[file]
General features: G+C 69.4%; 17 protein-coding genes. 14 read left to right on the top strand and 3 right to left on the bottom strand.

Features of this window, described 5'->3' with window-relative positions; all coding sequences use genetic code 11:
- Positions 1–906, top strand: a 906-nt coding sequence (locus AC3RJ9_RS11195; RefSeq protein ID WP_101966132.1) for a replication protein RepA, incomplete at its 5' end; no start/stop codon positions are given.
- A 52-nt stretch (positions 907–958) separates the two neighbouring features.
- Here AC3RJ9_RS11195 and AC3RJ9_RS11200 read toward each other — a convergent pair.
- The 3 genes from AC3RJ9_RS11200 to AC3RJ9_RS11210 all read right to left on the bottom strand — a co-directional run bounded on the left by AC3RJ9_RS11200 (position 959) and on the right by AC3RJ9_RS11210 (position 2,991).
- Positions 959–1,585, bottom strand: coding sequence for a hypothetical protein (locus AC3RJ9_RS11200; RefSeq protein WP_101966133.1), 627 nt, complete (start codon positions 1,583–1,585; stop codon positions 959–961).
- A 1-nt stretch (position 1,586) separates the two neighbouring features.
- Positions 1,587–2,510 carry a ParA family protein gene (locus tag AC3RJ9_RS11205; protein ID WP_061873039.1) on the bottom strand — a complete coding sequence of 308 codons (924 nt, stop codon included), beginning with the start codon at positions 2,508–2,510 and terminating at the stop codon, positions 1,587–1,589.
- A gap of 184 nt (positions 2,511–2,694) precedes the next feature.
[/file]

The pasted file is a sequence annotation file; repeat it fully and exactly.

General features: G+C 69.4%; 17 protein-coding genes. 14 read left to right on the top strand and 3 right to left on the bottom strand.

Features of this window, described 5'->3' with window-relative positions; all coding sequences use genetic code 11:
- Positions 1–906, top strand: a 906-nt coding sequence (locus AC3RJ9_RS11195; RefSeq protein ID WP_101966132.1) for a replication protein RepA, incomplete at its 5' end; no start/stop codon positions are given.
- A 52-nt stretch (positions 907–958) separates the two neighbouring features.
- Here AC3RJ9_RS11195 and AC3RJ9_RS11200 read toward each other — a convergent pair.
- The 3 genes from AC3RJ9_RS11200 to AC3RJ9_RS11210 all read right to left on the bottom strand — a co-directional run bounded on the left by AC3RJ9_RS11200 (position 959) and on the right by AC3RJ9_RS11210 (position 2,991).
- Positions 959–1,585, bottom strand: coding sequence for a hypothetical protein (locus AC3RJ9_RS11200; RefSeq protein WP_101966133.1), 627 nt, complete (start codon positions 1,583–1,585; stop codon positions 959–961).
- A 1-nt stretch (position 1,586) separates the two neighbouring features.
- Positions 1,587–2,510 carry a ParA family protein gene (locus tag AC3RJ9_RS11205; protein ID WP_061873039.1) on the bottom strand — a complete coding sequence of 308 codons (924 nt, stop codon included), beginning with the start codon at positions 2,508–2,510 and terminating at the stop codon, positions 1,587–1,589.
- A gap of 184 nt (positions 2,511–2,694) precedes the next feature.